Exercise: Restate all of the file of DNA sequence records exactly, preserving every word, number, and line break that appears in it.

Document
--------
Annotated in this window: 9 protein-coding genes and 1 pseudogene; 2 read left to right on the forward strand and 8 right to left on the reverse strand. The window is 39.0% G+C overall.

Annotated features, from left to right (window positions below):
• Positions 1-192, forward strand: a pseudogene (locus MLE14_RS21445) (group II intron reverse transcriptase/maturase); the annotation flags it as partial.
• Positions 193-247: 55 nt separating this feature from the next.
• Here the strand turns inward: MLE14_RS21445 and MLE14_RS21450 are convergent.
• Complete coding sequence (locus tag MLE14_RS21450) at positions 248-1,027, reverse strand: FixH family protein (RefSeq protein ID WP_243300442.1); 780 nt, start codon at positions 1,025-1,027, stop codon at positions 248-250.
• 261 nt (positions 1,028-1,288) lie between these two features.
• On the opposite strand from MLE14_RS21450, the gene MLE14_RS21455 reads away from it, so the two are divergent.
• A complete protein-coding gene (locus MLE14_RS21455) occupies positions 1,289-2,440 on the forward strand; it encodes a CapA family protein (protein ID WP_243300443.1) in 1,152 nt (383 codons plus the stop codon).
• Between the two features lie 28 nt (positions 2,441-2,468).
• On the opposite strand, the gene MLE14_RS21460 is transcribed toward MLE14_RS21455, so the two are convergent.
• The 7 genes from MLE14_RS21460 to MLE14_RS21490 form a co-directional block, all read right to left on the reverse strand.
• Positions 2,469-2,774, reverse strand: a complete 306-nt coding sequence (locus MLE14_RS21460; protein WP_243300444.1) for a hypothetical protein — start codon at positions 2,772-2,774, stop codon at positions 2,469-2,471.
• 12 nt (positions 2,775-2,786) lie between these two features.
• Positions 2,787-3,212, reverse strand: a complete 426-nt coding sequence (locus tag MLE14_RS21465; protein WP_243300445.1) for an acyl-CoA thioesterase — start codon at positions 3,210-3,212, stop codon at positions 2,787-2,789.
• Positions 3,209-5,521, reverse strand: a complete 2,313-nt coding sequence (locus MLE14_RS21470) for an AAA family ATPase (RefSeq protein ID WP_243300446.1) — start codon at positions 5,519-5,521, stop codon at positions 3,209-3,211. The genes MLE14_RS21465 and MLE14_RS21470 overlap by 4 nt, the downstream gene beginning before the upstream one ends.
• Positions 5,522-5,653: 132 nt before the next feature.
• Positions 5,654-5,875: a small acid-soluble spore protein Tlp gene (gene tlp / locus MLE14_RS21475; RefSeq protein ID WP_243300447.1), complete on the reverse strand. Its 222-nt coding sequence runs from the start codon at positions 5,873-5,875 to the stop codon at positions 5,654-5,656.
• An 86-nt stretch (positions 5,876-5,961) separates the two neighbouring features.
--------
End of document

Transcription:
Annotated in this window: 9 protein-coding genes and 1 pseudogene; 2 read left to right on the forward strand and 8 right to left on the reverse strand. The window is 39.0% G+C overall.

Annotated features, from left to right (window positions below):
• Positions 1-192, forward strand: a pseudogene (locus MLE14_RS21445) (group II intron reverse transcriptase/maturase); the annotation flags it as partial.
• Positions 193-247: 55 nt separating this feature from the next.
• Here the strand turns inward: MLE14_RS21445 and MLE14_RS21450 are convergent.
• Complete coding sequence (locus tag MLE14_RS21450) at positions 248-1,027, reverse strand: FixH family protein (RefSeq protein ID WP_243300442.1); 780 nt, start codon at positions 1,025-1,027, stop codon at positions 248-250.
• 261 nt (positions 1,028-1,288) lie between these two features.
• On the opposite strand from MLE14_RS21450, the gene MLE14_RS21455 reads away from it, so the two are divergent.
• A complete protein-coding gene (locus MLE14_RS21455) occupies positions 1,289-2,440 on the forward strand; it encodes a CapA family protein (protein ID WP_243300443.1) in 1,152 nt (383 codons plus the stop codon).
• Between the two features lie 28 nt (positions 2,441-2,468).
• On the opposite strand, the gene MLE14_RS21460 is transcribed toward MLE14_RS21455, so the two are convergent.
• The 7 genes from MLE14_RS21460 to MLE14_RS21490 form a co-directional block, all read right to left on the reverse strand.
• Positions 2,469-2,774, reverse strand: a complete 306-nt coding sequence (locus MLE14_RS21460; protein WP_243300444.1) for a hypothetical protein — start codon at positions 2,772-2,774, stop codon at positions 2,469-2,471.
• 12 nt (positions 2,775-2,786) lie between these two features.
• Positions 2,787-3,212, reverse strand: a complete 426-nt coding sequence (locus tag MLE14_RS21465; protein WP_243300445.1) for an acyl-CoA thioesterase — start codon at positions 3,210-3,212, stop codon at positions 2,787-2,789.
• Positions 3,209-5,521, reverse strand: a complete 2,313-nt coding sequence (locus MLE14_RS21470) for an AAA family ATPase (RefSeq protein ID WP_243300446.1) — start codon at positions 5,519-5,521, stop codon at positions 3,209-3,211. The genes MLE14_RS21465 and MLE14_RS21470 overlap by 4 nt, the downstream gene beginning before the upstream one ends.
• Positions 5,522-5,653: 132 nt before the next feature.
• Positions 5,654-5,875: a small acid-soluble spore protein Tlp gene (gene tlp / locus MLE14_RS21475; RefSeq protein ID WP_243300447.1), complete on the reverse strand. Its 222-nt coding sequence runs from the start codon at positions 5,873-5,875 to the stop codon at positions 5,654-5,656.
• An 86-nt stretch (positions 5,876-5,961) separates the two neighbouring features.